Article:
An engine needs three things to run: fuel, air, and spark. It needs those in the correct mixture, at the correct time (i.e.; ignition timing) If your air/fuel mixture and/or spark timing is off, you’ll get a misfire. Naturally, that means a bazillion different things can cause a misfire. In my ignorance, I threw parts at the problem. Over the series of four months, I ended up replacing:

  • Fuel filter
  • Spark plugs
  • Coil packs
  • Fuel injectors (cleaned and rebuilt by Toronto Injectors)
  • O2 sensor
  • MAF sensor
  • MAP sensor
  • Intake manifold gaskets
  • Timing/balance shaft chains and tensioners

Why? Because these are things that can typically cause a misfire condition. Obviously, none of this helped and I ended up spending $1000 on random garbage. The real problem was ECU related – and I still don’t fully understand it. Matt from MT mentioned a corrupt calibration. A reflash and re-tune finally fixed the issue.

TLDR; this isn’t your dad’s Chevy Blazer, so his advice doesn’t hold much weight in this situation. Take the time to do a proper diagnosis when figuring out issues, and if you can’t, take the car to someone who can. It’ll most likely be cheaper.

Forget about road tuning

Here’s a basic explanation of naturally aspirated tuning; you need to hit every combination of throttle position and RPM possible, and tune each combination for fuel and ignition timing. When done properly, it takes hours of trial and error.

You’re not going to manage that on a road tune; not even close. Dyno tunes are an expensive, but mandatory part of an engine swap. Even the best flash tune won’t work perfectly with your motor, intake, headers, injectors, throttle body, etc. because no swap is the same.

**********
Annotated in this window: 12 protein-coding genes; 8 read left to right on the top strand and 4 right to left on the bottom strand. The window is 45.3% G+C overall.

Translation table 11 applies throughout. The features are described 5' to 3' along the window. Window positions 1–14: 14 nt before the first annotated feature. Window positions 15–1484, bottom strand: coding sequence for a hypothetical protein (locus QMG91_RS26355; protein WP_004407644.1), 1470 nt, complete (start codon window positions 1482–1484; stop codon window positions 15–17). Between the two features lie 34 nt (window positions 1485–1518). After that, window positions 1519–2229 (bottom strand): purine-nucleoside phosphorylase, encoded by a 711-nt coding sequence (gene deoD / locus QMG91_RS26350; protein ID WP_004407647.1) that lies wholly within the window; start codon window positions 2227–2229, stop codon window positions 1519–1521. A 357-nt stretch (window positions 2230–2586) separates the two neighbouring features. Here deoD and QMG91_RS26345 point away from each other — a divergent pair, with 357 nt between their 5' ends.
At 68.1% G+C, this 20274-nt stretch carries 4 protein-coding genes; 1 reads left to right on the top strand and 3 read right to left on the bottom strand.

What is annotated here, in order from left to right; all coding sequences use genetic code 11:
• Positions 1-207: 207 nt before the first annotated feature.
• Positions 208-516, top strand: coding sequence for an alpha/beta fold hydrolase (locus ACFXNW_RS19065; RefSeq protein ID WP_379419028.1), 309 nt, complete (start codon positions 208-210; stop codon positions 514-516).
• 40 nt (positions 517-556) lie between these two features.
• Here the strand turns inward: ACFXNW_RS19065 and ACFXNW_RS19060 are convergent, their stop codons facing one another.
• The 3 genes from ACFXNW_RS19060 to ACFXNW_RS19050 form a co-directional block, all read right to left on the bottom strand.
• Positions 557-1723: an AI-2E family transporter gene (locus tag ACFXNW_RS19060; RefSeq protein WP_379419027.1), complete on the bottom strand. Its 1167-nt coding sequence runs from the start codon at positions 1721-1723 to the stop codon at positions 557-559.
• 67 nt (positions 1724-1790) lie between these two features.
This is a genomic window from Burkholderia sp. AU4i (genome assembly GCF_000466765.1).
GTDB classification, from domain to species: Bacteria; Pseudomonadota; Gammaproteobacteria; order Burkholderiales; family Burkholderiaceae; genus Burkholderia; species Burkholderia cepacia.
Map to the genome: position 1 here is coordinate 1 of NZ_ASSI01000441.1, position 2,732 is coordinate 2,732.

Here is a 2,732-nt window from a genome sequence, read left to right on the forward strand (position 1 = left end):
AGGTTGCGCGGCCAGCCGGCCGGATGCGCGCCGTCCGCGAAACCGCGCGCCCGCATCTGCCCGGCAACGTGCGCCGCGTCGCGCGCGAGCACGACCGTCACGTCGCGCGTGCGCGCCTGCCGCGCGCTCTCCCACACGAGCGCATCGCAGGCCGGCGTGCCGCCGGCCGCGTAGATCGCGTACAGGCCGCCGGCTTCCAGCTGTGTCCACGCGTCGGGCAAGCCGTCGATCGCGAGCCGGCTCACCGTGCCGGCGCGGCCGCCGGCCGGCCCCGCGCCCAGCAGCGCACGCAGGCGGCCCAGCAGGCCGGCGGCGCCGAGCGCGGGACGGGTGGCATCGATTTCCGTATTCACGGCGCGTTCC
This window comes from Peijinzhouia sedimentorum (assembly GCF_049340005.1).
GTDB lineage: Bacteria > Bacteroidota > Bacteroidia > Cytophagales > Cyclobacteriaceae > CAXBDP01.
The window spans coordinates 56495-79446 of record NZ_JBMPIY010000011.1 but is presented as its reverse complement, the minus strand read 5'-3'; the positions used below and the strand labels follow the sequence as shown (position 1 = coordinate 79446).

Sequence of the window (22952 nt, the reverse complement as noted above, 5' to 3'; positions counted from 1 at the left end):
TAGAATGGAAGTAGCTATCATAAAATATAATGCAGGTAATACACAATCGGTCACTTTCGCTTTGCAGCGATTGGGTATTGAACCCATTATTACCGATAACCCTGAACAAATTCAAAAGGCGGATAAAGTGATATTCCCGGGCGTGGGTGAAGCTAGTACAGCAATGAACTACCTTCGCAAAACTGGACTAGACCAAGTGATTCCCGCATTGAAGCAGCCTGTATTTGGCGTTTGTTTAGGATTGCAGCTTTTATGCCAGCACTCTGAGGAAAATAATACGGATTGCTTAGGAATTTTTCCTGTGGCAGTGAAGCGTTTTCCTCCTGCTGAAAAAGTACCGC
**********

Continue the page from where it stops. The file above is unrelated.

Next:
Don’t mess around with oil pressure

Oil starvation isn’t something unique to Ecotecs – it happens to LS motors, Honda engines, and virtually anything else when subjected to enough lateral g-force. It also happens to be the fastest way to kill an engine. If you are planning on road racing or lapping your swap, I’d encourage you to invest in a baffled oil pan.

You should also have a plan for monitoring things like oil pressure and water temperature early on, that way you can integrate all of your signal wires neatly into the wiring harness. Keep in mind that an oil pressure light is generally more useful than an oil pressure gauge, as you won’t notice your oil pressure gauge dropping while lapping, but you’ll definitely notice a red light in your face.

Polyurethane/solid engine mounts don’t belong in a street car

Take a moment and look at your interior. See that mixture of hard plastic and hard plastic that’s been delicately snapped together three decades ago on a Japanese assembly line? Now imagine all that plastic, buzzing, all the damn time. That’s what it’s like driving a street car with polyurethane engine mounts. It’s terrible. You’ll mutter “because racecar” through your teeth as your cowl cover, A-pillar and center console all clatter simultaneously, an hour into your six-hour automotive adventure, and by the sixth-hour, you’ll be begging for some ultra soft, Corolla-style rubber mounts. Not to mention the vibration being fed through the steering wheel and pedals straight to your extremities.

Don’t do it.

Final thoughts

Take the time to do things right. Shrink wrap those wiring connections, install that extra exhaust hanger, bolt up that oil cooler, and take the extra time to get those clearances right. Most importantly, if you’ve never done something before – even something as simple as drilling and tapping a hole, get help. And if you can’t get help, just pay someone to do it. It’ll probably be cheaper than cleaning up your inevitable mess. Most importantly, good luck, you crazy mofo.